There are times in life when we all want something more. More time, more freedom, more ice cream. When you're building a home, the desire for something more often translates into a craving for more space. But before you even think about piling pricey square footage onto your floor plan, consider this: Often the key to finding that extra space isn't about adding it; it's about working creatively with what you already have.
Our editors take you room by room through your future log and timber home and show you creative ways to make your small space feel larger than life. From thoughtful users of color to features that can pull double duty, you'll see that carving out extra room doesn't require magical feats or tons of cash. Plus, all that money you'll save by not adding needless square footage? Means more ice cream.
Great Room/Dining Area
Uniformity is dull, especially in a small space. To provide visual interest, varied window openings mirror the shapes of the walls. Instead of blocking the traffic flow, an angled fireplace stands out of the way and serves as a visual anchor for the room. The "offset" positioning makes it possible to watch TV (stored inside the cabinet) and enjoy the fire simultaneously.
Built-ins are a popular option for smaller homes, but don't discount freestanding cabinetry. Not only does it save space, it also breaks up the monotony of white walls. Anchoring the six-person dining table within an open space allows it to be expanded easily for large gatherings that spill into the great room and adjoining kitchen. An oriental rug serves as a visual break from the coziness of the great room. When storage is at a premium, built-in closets along the expanse of the kitchen, dining and great rooms can provide invaluable hideaways. The 7-foot walls, complete with molding and storage above, also add visual dimension to the space.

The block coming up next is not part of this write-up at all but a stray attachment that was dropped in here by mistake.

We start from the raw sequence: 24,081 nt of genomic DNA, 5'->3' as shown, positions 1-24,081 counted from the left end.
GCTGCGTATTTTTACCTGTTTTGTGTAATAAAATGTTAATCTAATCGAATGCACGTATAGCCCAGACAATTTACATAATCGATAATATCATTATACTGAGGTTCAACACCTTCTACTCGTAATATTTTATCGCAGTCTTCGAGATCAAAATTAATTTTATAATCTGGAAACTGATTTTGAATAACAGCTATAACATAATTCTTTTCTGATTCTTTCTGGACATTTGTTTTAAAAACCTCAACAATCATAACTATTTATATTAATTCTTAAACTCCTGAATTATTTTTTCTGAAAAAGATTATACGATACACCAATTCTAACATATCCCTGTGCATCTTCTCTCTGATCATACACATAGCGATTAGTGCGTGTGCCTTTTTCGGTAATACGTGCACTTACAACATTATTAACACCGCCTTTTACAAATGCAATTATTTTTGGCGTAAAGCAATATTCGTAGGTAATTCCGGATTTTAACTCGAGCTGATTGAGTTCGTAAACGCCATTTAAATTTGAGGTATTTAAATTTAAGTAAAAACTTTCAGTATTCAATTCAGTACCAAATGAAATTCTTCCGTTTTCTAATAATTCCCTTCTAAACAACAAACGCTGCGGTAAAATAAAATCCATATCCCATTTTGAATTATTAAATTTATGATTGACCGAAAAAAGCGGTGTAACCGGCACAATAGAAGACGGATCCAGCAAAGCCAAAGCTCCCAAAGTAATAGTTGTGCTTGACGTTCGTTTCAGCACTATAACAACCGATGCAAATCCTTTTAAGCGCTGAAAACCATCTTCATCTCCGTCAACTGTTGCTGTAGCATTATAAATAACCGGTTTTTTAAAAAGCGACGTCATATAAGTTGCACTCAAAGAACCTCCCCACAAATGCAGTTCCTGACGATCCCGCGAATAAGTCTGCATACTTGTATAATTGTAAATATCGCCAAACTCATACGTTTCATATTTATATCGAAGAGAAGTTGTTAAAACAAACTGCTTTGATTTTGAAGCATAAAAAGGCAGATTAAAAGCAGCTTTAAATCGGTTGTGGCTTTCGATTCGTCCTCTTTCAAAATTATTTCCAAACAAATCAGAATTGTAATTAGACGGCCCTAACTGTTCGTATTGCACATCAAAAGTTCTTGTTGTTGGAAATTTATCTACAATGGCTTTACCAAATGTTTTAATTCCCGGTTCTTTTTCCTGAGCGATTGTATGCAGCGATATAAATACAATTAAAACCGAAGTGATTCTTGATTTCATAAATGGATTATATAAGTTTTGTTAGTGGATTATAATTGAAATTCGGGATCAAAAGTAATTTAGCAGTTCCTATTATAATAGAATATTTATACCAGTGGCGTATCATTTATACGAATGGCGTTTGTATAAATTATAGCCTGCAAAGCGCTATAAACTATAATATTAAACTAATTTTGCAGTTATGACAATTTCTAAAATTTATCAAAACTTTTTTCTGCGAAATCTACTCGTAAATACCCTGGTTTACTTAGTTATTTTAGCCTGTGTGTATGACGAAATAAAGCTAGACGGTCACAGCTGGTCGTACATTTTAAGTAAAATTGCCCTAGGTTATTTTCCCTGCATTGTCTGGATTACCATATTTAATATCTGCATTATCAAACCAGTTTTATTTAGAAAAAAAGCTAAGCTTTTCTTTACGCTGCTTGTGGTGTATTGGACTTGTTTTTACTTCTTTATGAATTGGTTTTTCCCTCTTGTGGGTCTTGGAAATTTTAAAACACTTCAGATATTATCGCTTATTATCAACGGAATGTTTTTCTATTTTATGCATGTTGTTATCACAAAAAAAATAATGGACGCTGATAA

To keep a small kitchen from feeling that way, it's important to delineate the space without closing it off from other areas. To define the kitchen's parameters, gray-and-sand-colored slate tile is paired with fixed width wood planks finished in the same stain as the cabinetry. Periodically inserting glass panels into the cabinet doors breaks up the solid-wood look of a bank of cabinetry and showcases interesting dishware and collectibles. An "over the range" microwave helps keep counters free from clutter. Because it's fitted with an exhaust vent, it's two appliances in one — an aspect that's both efficient and money-saving. Properly placed windows are important in any room, but they're essential in one that's on the small side. Here, natural light is allowed to stream into the kitchen, thanks to uninterrupted panes of glass and a lack of view-blocking window treatments. A backsplash lined with simple 4-inch square tile in milky white helps circulate light around the room while creating a clean, streamlined backdrop for stainless steel appliances (also a reflective surface) and the unadorned Shaker style of the cabinetry. See also
5 Ways to Create a Kitchen Office
Carefully selected textures and patterns, including floral curtains, a quilted bedspread, wainscoting — even the pattern of the window panes — pull the focus away from the size of a smaller master bedroom and give it the illusion of depth. Sunlight makes everything better — sliding glass doors and a row of windows on the perpendicular wall open up the space to plenty of natural light (floor-to-ceiling curtains filter it out when it's time to sleep) as well as a view of the treetops for an essential connection to nature.